Thankfully the rules applying to the tax treatment of Enterprise Management Incentive (EMI) schemes have recently changed, making them even more tax efficient than before.
Qualification for Entrepreneurs’ Relief
Significantly where shares are acquired under an EMI scheme, it is no longer necessary to own 5% of the shares in a company in order to qualify for Entrepreneurs’ Relief. This means any uplift in value will be taxed at 10% rather than 20% (or 10% for basic rate tax payers) from 6th April 2016.
Attracting, recruiting and retaining employees through an EMI scheme
An EMI scheme is a tax efficient share option scheme that allows companies to grant options to selected employees to buy shares at a fixed price in the future. EMI options can act both as a valuable incentive to attract or recruit new employees and as a means of motivating existing employees.
EMI schemes are incredibly flexible with the ability to select who receives the options, and can include performance conditions that have to be satisfied before the options can be exercised (and so the actual shares purchased).
No Income TAX or NI on EMI schemes
From a tax perspective EMI schemes are very attractive. Provided that the exercise price (the price to be paid for the shares) is not less than the market value of the shares when the option was granted (which can be agreed with HMRC), there will be no Income Tax or National Insurance payable either when the options are granted, or when the shares are actually purchased.
It has always been the case that when the EMI shares are sold, any uplift in value is subject to Capital Gains Tax, which benefits from an Annual Exemption and lower rates of tax relative to Income Tax. This tax is only triggered when the shares are sold, and there should be cash proceeds available to settle the tax. Further, the position has improved significantly since April 2013.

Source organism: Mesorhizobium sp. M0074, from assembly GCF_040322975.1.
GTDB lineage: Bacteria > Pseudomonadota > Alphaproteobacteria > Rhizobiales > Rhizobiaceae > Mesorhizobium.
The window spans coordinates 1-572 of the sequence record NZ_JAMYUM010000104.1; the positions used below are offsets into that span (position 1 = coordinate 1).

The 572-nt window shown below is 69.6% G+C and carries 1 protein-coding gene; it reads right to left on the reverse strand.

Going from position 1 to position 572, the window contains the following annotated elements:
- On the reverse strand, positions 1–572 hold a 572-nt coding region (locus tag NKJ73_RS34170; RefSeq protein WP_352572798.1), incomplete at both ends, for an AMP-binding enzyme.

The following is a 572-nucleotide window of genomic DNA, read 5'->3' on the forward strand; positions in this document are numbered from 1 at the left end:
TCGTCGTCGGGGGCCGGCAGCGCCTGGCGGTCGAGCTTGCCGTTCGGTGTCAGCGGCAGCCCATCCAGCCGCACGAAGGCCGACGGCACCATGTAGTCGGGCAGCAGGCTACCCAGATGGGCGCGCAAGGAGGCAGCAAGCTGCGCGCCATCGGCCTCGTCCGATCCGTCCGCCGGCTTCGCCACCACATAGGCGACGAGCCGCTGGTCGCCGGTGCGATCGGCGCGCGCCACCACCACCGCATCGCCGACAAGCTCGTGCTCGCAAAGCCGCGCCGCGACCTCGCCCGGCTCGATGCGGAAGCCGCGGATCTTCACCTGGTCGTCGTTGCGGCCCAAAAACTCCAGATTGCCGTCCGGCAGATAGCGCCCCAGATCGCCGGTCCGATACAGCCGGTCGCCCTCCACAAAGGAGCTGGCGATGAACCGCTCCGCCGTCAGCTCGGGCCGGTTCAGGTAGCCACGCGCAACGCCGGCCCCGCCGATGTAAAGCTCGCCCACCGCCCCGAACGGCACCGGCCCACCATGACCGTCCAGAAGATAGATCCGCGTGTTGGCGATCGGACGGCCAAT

10% instead of 20%
Under the new rules all shares (including nonvoting shares) acquired under the terms of an EMI option will qualify for Entrepreneurs’ Relief. This means that the uplift in value from the exercise price will be taxed at 10% instead of 20% (or 10% for unused basic rate income tax band).
In order to qualify for the relief the combined ownership period of the option and shares has to be at least 12 months, but there is no requirement to own 5% of the shares in the company, as would be the case for shares not acquired through an EMI scheme.
Corporation Tax relief
In addition to the favourable tax position for the employees, the employing company can benefit from Corporation Tax relief on the difference between the market value at the time the option is exercised and the shares are acquired, and the price paid under the option agreement.
These rules also apply to existing schemes. Therefore, if you have an existing EMI scheme that you would like reviewed, or if you are interested in implementing a scheme to reward and motivate your key members of staff.